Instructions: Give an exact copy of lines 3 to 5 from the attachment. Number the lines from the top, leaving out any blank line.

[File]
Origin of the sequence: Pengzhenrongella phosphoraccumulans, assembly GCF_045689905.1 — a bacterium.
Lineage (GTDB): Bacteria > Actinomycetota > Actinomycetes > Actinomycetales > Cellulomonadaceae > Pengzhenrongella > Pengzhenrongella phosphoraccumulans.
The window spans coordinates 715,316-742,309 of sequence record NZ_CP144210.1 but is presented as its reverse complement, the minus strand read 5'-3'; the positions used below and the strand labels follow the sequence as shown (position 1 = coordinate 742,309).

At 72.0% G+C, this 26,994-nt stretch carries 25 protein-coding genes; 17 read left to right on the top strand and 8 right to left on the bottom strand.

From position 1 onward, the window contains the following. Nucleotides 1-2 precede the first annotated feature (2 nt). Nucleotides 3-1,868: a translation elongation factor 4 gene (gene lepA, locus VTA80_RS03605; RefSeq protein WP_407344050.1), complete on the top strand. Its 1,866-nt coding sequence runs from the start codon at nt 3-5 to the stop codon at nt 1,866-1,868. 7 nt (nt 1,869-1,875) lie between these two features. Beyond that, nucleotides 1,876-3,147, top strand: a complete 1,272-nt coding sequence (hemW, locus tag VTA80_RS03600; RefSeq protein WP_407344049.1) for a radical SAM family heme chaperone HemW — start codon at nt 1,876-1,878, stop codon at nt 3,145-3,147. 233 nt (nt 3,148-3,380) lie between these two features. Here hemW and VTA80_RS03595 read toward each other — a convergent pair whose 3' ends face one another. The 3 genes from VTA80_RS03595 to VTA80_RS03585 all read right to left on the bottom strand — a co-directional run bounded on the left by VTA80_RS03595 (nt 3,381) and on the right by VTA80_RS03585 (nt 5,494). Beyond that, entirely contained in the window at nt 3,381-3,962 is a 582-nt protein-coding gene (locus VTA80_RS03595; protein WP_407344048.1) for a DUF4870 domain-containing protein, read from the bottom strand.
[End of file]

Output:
The window spans coordinates 715,316-742,309 of sequence record NZ_CP144210.1 but is presented as its reverse complement, the minus strand read 5'-3'; the positions used below and the strand labels follow the sequence as shown (position 1 = coordinate 742,309).

At 72.0% G+C, this 26,994-nt stretch carries 25 protein-coding genes; 17 read left to right on the top strand and 8 right to left on the bottom strand.

From position 1 onward, the window contains the following. Nucleotides 1-2 precede the first annotated feature (2 nt). Nucleotides 3-1,868: a translation elongation factor 4 gene (gene lepA, locus VTA80_RS03605; RefSeq protein WP_407344050.1), complete on the top strand. Its 1,866-nt coding sequence runs from the start codon at nt 3-5 to the stop codon at nt 1,866-1,868. 7 nt (nt 1,869-1,875) lie between these two features. Beyond that, nucleotides 1,876-3,147, top strand: a complete 1,272-nt coding sequence (hemW, locus tag VTA80_RS03600; RefSeq protein WP_407344049.1) for a radical SAM family heme chaperone HemW — start codon at nt 1,876-1,878, stop codon at nt 3,145-3,147. 233 nt (nt 3,148-3,380) lie between these two features. Here hemW and VTA80_RS03595 read toward each other — a convergent pair whose 3' ends face one another. The 3 genes from VTA80_RS03595 to VTA80_RS03585 all read right to left on the bottom strand — a co-directional run bounded on the left by VTA80_RS03595 (nt 3,381) and on the right by VTA80_RS03585 (nt 5,494). Beyond that, entirely contained in the window at nt 3,381-3,962 is a 582-nt protein-coding gene (locus VTA80_RS03595; protein WP_407344048.1) for a DUF4870 domain-containing protein, read from the bottom strand.